|Publication number||US6432577 B1|
|Application number||US 09/607,587|
|Publication date||Aug 13, 2002|
|Filing date||Jun 29, 2000|
|Priority date||Jun 29, 2000|
|Publication number||09607587, 607587, US 6432577 B1, US 6432577B1, US-B1-6432577, US6432577 B1, US6432577B1|
|Inventors||Randy J. Shul, Stanley H. Kravitz, Todd R. Christenson, Thomas E. Zipperian, David Ingersoll|
|Original Assignee||Sandia Corporation|
|Export Citation||BiBTeX, EndNote, RefMan|
|Patent Citations (3), Non-Patent Citations (4), Referenced by (60), Classifications (18), Legal Events (6)|
|External Links: USPTO, USPTO Assignment, Espacenet|
This invention was made with Government support under Contract DE-AC04-94AL85000 awarded by the U.S. Department of Energy. The Government has certain rights in the invention.
The present invention is directed to an apparatus and method for fabricating a microbattery, and more particularly to a planar microbattery using silicon substrates as the structural foundation. With the use of advanced semiconductor packaging techniques, such a microbattery enables the fabrication of autonomous, highly functional, integrated Microsystems having broad applicability. Microsystems technologies seek to develop complex systems-on-a-chip that can sense, think, act, and communicate with their external environment without the need for external hardware. Past developments have emphasized microelectrical and micromechanical component technologies. However, to combine this functionality in an integrated microelectromechanical system (MEMS) requires a compatible power source, such as a microbattery, to power it as an autonomous unit.
Power and structure are areas where these integrated microsystems technologies can have significant impact. The power supply, consisting of energy conversion, energy storage and power management and distribution (PMAD), is an essential and enabling technology for these applications. Unfortunately, it is also often a limiting one, ultimately adding significant weight and volume to the structures. This shortcoming is exacerbated by the advance toward micro/nano-structures since the relative proportion of inactive battery materials, such as the battery container, i.e. the structure to house it, increase significantly with size reduction. Similarly, the structural elements of the finished system/device, while necessary, make significant contributions to the final weight and volume, and the relative proportion of weight and volume of this inactive element will increase with size reductions.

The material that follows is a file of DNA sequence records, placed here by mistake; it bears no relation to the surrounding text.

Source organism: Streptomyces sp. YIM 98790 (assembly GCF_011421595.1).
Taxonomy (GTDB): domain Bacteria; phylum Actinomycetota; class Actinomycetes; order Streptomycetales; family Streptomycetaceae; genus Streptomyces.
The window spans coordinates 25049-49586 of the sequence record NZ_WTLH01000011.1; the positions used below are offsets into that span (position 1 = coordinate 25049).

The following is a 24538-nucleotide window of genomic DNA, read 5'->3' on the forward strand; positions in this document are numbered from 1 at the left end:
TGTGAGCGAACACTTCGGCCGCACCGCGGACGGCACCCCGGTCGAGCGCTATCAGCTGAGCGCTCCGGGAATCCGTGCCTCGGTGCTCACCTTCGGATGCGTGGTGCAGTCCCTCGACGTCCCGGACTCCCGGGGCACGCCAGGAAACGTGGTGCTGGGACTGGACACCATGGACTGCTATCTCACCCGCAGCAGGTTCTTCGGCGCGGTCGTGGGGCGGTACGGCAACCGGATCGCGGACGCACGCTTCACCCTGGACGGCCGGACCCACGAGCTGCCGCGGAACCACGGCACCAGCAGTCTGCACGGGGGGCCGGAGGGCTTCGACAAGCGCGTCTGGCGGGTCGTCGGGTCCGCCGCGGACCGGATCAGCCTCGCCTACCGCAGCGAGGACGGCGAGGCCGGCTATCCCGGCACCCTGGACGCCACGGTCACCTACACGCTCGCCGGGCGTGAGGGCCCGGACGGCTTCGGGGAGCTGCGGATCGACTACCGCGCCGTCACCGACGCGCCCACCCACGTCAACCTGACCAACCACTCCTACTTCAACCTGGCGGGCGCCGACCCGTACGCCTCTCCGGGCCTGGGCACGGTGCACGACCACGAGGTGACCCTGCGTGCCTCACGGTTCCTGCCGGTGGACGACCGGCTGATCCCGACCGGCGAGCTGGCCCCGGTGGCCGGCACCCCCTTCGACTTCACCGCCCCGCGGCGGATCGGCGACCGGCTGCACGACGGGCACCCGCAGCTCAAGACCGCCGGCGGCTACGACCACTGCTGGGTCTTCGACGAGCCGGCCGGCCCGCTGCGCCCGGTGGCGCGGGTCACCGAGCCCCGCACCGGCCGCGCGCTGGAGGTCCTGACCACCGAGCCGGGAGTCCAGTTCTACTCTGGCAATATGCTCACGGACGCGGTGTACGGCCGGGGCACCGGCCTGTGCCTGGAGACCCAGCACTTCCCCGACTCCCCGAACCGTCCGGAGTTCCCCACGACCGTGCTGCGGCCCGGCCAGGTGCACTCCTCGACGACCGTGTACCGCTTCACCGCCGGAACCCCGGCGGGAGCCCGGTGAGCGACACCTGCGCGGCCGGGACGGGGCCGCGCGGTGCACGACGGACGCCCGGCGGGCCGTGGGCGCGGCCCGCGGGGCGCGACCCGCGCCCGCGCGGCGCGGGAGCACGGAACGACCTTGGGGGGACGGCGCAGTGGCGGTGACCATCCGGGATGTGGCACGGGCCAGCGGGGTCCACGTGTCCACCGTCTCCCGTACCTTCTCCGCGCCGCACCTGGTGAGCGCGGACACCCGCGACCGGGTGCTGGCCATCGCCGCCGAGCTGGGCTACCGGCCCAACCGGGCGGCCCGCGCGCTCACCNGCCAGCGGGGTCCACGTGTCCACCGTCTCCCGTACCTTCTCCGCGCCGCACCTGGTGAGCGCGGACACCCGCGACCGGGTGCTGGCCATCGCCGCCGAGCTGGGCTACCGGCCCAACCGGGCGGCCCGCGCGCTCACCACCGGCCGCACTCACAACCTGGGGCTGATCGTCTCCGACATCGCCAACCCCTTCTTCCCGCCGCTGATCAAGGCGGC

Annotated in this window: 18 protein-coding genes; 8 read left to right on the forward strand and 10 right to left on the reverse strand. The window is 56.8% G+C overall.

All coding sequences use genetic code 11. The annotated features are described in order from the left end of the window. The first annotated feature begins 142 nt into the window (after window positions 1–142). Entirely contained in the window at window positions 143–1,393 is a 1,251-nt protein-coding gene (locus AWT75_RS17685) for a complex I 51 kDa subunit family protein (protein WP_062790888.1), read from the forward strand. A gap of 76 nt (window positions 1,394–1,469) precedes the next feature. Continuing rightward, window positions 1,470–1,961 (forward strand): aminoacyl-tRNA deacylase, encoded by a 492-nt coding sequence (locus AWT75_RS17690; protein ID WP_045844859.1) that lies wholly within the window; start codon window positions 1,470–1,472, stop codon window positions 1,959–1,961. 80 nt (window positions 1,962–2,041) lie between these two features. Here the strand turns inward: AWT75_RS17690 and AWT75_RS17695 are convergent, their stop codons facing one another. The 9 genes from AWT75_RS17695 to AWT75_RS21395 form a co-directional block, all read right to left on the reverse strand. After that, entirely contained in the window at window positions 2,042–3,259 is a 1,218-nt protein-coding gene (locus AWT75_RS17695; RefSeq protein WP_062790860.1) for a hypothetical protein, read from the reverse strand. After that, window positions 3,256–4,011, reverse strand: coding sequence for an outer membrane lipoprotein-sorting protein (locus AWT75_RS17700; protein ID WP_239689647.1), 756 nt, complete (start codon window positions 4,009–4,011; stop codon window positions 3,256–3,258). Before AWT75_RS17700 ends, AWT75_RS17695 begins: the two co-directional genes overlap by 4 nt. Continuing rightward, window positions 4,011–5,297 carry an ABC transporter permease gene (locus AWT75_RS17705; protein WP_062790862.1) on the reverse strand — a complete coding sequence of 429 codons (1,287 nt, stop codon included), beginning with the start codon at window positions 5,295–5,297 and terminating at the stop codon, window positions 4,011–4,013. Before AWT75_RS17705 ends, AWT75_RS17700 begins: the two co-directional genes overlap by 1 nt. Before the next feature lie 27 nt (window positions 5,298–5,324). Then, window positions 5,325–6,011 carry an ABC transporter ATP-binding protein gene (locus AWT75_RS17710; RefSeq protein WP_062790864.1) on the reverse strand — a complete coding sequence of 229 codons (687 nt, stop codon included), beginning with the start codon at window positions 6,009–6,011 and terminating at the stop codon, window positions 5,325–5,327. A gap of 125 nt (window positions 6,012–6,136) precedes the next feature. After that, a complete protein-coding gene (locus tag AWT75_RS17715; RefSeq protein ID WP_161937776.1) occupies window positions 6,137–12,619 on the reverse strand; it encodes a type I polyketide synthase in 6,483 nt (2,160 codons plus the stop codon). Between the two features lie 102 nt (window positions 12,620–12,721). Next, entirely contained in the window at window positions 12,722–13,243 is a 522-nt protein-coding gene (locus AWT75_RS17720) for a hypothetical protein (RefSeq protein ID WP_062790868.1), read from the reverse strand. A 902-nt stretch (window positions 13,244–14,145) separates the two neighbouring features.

Development of an Integrated Hybrid Power Structure (I-HPS) incorporating energy storage, energy conversion, PMAD, and structure, into a single integrated unit will lessen the impact that these individual components have on the final weight and size of the structure. The I-HPS will significantly reduce the overall size and weight of micro/nano-structures. For example, thin structural frames, fabricated from silicon, may incorporate solar cells on one surface and PMAD elements on the opposing surface. Within the frames themselves, the energy storage element (e.g. lithium-ion batteries) will be accommodated to form a package providing structural and power capabilities.
Silicon (Si) is an ideal candidate for use as a structural foundation for autonomous, mesoscopic systems due to its high strength to density ratio of 3.0 Gpa/g/cc, an order-of-magnitude higher than titanium, aluminum, or stainless steel. Silicon also demonstrates favorable thermal, optical, and electrical properties and has well-defined microelectronic processing properties. Using Si substrates a structure that can simultaneously act as a structural element, a semiconductor substrate, an optical material, a package, a thermal management system, and a radiation shield can be realized.
This microbattery technology may be compared to thin film battery technology but differs due to its use of Si as a structural component, a packaging component, and as a semiconductor to reduce weight, size, and cost (“Rechargeable thin-film lithium batteries,” Bates, et. al., Solid State Ionics, 70/71: 619-628 (1994); “Thin-film rechargeable lithium batteries,” Bates et. al., Journal of Power Sources, 54: 58-62 (1995); “Thin-film Li—LiMn2O4 Batteries, ” Bates, et al., IEEE AESS Systems Magazine, pp. 30-32 (April 1995)). In particular, previous thin-film microbatteries have not combined the use of Si wafers with advanced semiconductor packaging techniques so as to enable a highly functional integrated MEMS unit (“Development of Rechargeable Microbatteries for Autonomous MEMS Applications,” Salmon, et. al., Proc. Solid-State Sensor and Actuator Workshop, pp. 338-341 (June 1998)). Preferably, microbattery fabrication leverages silicon technologies made in semiconductor processing over the past decade. Use of silicon technologies and the packaging techniques enabled thereby will decrease the cost and increase the functionality of integrated MEMS devices. In particular, resent development of several semiconductor fabrication processes has allowed the use of silicon substrates as structural foundation for autonomous, mesoscopic systems.